But i would wait until you have a clear idea of what YOU think a distro should offer or what you're distro will bring to the table. If that differs from another distro enough then i would go ahead and work on it. If not your time might more useful on existing projects?

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I have a pretty reasonable amount of experience with Unix.

I did not mean to say that you didn't, I was just stating that when people get really into it and start seeing how things work they want to make their own. Either way, best of luck to you.

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I can pretty much grab any distro now and figure out how it works in under a minute the hard part in making a distro really is figureing out what packager manager to use.

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:lol: your trying to make a linux distro and asking these questions! :lol: :lol:

some imagnation kid :lol: Boy how often have I heard this on the forum and honestly gang how many actually committed to the project or the self appointed task. Dream on kid, let us know when we can actually test the distro or help with development of it. It's just idol talk of your big dreams in hope of fame and fortune but hackers stop dreaming long ago. they have visions and people see the result of there visions. Seriously, why time and space even mentioning something you will fail to commit to.

I've been toying with the idea of making a Linux distro and wanted

A. To know what you think is wrong with current distro's,

B. Any suggestions for design or implementation,

C. and the answers to these questions:

  • * What package management should I use? Should I make my own?
    * How does one construct SRPM's?
    * Is it possible to implement static linking b/w lib's in RPM?
    * What packages should I have? What window managers should I include?
    * If I base it on a current distro, which one?
    * What architecture should I optimize for? i386, i486 etc..

Thanks in advance :)

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If your interested, go to www.linuxfromscratch.org/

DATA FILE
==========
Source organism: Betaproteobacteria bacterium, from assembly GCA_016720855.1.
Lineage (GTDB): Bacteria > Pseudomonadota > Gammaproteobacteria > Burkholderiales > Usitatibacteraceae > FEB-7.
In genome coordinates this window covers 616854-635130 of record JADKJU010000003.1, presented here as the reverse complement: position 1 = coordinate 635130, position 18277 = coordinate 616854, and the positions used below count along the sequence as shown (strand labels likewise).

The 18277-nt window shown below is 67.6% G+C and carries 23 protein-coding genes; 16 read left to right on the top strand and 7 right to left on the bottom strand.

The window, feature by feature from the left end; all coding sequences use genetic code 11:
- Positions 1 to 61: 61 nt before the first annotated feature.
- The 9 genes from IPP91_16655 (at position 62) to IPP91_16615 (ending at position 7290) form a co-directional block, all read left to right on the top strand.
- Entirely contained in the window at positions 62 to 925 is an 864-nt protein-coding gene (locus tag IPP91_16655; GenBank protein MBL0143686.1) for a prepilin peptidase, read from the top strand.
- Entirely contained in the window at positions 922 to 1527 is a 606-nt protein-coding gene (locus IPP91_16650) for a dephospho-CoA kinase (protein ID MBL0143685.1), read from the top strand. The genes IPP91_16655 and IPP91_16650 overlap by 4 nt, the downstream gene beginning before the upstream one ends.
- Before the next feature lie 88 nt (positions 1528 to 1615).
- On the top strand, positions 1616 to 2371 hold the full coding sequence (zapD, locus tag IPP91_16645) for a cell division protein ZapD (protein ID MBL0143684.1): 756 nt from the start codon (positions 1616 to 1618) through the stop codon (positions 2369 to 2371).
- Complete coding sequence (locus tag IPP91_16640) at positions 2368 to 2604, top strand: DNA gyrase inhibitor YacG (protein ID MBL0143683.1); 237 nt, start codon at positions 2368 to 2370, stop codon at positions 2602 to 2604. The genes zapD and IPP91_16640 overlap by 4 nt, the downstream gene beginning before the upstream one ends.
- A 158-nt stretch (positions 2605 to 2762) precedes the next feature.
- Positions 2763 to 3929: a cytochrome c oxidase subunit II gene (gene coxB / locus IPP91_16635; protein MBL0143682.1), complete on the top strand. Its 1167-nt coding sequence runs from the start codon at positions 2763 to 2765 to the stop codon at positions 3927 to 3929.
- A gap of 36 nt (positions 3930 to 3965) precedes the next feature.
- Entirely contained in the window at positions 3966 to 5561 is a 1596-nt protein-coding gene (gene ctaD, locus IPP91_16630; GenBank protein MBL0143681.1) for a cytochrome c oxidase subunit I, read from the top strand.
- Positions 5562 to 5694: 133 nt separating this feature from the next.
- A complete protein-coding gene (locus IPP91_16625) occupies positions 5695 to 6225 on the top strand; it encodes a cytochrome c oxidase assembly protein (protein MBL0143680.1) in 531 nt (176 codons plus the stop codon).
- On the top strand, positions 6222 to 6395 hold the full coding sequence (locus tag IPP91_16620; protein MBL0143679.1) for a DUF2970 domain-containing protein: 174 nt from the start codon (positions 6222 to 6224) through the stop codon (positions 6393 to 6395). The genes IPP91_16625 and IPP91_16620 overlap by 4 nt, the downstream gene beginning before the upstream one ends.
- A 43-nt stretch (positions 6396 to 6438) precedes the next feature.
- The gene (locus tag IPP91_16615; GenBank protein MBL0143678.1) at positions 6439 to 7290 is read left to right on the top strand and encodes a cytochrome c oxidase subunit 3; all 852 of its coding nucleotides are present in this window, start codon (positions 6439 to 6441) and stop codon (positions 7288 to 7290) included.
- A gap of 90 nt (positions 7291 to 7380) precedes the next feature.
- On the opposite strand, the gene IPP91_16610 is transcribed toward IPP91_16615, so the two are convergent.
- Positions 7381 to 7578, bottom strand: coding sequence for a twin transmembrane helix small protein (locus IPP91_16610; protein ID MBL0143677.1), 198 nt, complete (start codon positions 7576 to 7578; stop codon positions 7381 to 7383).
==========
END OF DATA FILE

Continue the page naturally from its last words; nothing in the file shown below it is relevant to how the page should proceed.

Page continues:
It's a great guide for making your own distro.

It's not that it's uber hard, it's just very time consuming and annoying.

Have to build countless things from source, and update them, and verify the md5 sums etc.. etc..

BLAH BLAH BLAH.

Why don't you just start out with a base distro that you like, and then add on the stuff that you want?

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Hey gloomer do you truly believe they will commit to the project or is this thread dead from idol talk.

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Regardless if the thread is dead or not, if someone in the future conducts a search, they will find this thread which has helpful info.

Info that if your not serious GTFO.

:P

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:lol: your trying to make a linux distro and asking these questions! :lol: :lol:

some imagnation kid :lol: Boy how often have I heard this on the forum and honestly gang how many actually committed to the project or the self appointed task. Dream on kid, let us know when we can actually test the distro or help with development of it. It's just idol talk of your big dreams in hope of fame and fortune but hackers stop dreaming long ago. they have visions and people see the result of there visions. Seriously, why time and space even mentioning something you will fail to commit to.

I've been toying with the idea of making a Linux distro and wanted

A. To know what you think is wrong with current distro's,

B. Any suggestions for design or implementation,

C. and the answers to these questions:

  • * What package management should I use? Should I make my own?
    * How does one construct SRPM's?
    * Is it possible to implement static linking b/w lib's in RPM?
    * What packages should I have? What window managers should I include?
    * If I base it on a current distro, which one?
    * What architecture should I optimize for? i386, i486 etc..

Thanks in advance :)

The questions were for anyone w/ experience doing this sort of thing, i figured I should ask, so I don't repeat their mistakes. Also, just suggestions people might have (not cynical attacks on my commitment). I do plan to follow through, as I'm getting started now (based on slackware). I'll be sure to post when I've got a working version for testing :)